Although we've only just received official information about Ryzen 3, we seem to already know everything about AMD's new R3 1200 and 1300X after running simulated benchmarks last week. Today we can see how accurate these preliminary results were and compare these impressions with the final prices.
The Ryzen 3 1300X continues to operate with a base frequency of 3.5 GHz and a boost frequency of 3.7 GHz, while the slightly lower 1200 drops to 3.1 GHz with a boost frequency of 3.4 GHz. Both parts are unlocked, making the more expensive 1300X less attractive to us at $ 130, which is only $ 40 away from the SMT-enabled R5 1400. At $ 110, the R3 1200 offers savings of $ 60 over the R5 1400 and seems to be a better buy for budget builders.
We're excited to see how much slower the Ryzen 3 processors are without SMT, especially when compared to Intel CPUs with similar prices. This is a bit difficult because Intel's CPUs, as already explained, make little sense here and the $ 80 Pentium G4560 up to the $ 190 Core i5-7400 eliminates everything. In other words, anything less than $ 180 in Intel's current offering is pointless, including the company's entire Kaby Lake Core i3 range.
We also wonder how much overclocking affects the overall picture (teaser: with the Wraith Stealth Box, the Ryzen 3 1200 reached 3.9 GHz, while the 1300X offered 4.0 GHz). Assuming they can outperform the locked 7400 and 7500, AMD's entry-level chips should sit comfortably at their $ 110 and $ 130 MSRP.
Synthetic & application benchmarks
First, the memory performance and a few brief notes. When compiling the simulated Ryzen 3 article, I used DDR4-2933 with the Ryzen 5 1400 (SMT disabled) because I found that Ryzen 3 CPUs would likely have trouble running with faster memory. So far this has actually been the case since neither the 1300X nor the 1200 would boot with the XMP setting DDR4-3200.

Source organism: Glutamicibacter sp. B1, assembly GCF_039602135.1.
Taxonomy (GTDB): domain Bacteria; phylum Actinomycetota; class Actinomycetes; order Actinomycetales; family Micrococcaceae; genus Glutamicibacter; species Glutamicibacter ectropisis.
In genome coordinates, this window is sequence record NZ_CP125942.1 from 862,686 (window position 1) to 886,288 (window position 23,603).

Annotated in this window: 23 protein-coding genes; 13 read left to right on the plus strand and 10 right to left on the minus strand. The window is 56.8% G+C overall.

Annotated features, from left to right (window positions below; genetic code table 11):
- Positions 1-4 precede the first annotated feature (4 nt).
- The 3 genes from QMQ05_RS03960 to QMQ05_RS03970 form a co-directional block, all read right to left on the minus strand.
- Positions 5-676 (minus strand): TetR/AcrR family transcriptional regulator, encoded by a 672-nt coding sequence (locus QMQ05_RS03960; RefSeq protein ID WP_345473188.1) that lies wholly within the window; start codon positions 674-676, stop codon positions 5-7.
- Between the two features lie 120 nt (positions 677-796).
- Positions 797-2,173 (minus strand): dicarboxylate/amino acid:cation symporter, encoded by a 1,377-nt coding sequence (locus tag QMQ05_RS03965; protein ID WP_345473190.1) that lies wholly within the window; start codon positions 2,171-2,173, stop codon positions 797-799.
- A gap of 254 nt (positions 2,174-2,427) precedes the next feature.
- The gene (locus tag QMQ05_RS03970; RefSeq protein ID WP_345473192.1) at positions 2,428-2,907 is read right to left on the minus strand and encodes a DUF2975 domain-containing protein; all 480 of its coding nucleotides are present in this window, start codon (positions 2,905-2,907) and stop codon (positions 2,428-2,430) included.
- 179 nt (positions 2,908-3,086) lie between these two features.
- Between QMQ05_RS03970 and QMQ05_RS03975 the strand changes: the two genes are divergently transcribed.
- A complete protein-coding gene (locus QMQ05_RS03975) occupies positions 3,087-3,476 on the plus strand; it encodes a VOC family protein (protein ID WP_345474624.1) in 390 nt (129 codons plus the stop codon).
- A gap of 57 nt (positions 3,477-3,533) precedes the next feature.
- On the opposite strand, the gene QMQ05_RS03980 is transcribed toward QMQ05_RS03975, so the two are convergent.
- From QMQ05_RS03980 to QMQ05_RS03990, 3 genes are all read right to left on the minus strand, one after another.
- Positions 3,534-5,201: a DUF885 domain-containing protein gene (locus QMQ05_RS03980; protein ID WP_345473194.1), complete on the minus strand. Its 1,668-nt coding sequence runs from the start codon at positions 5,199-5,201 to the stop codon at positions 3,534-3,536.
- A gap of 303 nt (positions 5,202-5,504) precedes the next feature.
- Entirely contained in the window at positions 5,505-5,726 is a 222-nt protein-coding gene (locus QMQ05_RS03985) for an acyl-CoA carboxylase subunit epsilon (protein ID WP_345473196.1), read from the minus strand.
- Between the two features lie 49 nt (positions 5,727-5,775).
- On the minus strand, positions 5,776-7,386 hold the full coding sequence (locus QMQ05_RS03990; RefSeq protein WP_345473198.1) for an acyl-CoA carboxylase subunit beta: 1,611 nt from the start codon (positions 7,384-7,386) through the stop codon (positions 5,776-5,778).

So I had to run DDR4-2933, which was the case with my Ryzen 5 1500X and 1400 CPUs. Still, the performance was decent and we saw over 34 GB / s memory bandwidth. This number was increased to around 35.5 GB / s after overclocking the CPUs.
We have the first CPU-related benchmark here, where Ryzen 3 1200 shows rather weak single-thread performance paired with reasonably decent multi-thread performance. The higher clocked 1300X was slightly better and adjusted the Core i5-7600's single-thread performance with a slightly weaker multithreaded performance.
After overclocking, both Ryzen 3 CPUs achieve similar results because they were operated at a similar frequency. Both were faster than the i5-7500 for both the single and multithread test.
For those interested in compression and decompression work, the 1200 in 7-Zip was a good deal faster than the Pentium G4560, but slower than the Core i3-7350K. The 1300X was much more impressive when it hit the i3-7350K and displaced the i5-7500. After overclocking, both Ryzen 3 CPUs were comfortably in front of the i5-7500.
In our Microsoft Excel 2016 test, the 1300X compared well to the lower clocked 1400, while the 1200 followed the i3-7350K, but much faster than the G4560. We overpressed the Ryzen 3 CPUs a bit more, but the 1300X still left the i5-7500 a bit behind.
We have the first of four PCMark 10 test suits that we'll look at. The data here is organized by video conferencing results, and here are the Ryzen 3 CPUs between the Pentium G4560 and the Core i3-7350K. After overclocking, they preceded the Core i5-7500.
The productivity test was arranged based on the results of the spreadsheet. Here the Ryzen 3 CPUs were at the bottom of our diagram behind the G4560. With overclocking, however, they make considerable progress in this test and can now keep up with the Ryzen 5 1600X and the Core i5-7500.
This diagram was arranged according to the result of the photo processing, and here the Ryzen 3 CPUs are well suited for the 1300X, which almost corresponds to the Core i5-7500. After overclocking, both the 1200 and 1300X achieved the 1500X-like performance.
The Ryzen 3 1200 was slightly faster than the G4560 in our video editing test, while the 1300X was between the i5-7500 and the i3-7350K – the higher clocked Core i3 CPU was the faster of the two. Overclocking has increased the performance of Ryzen 3 significantly, and we are now seeing Core i7-7700K-like performance in this review.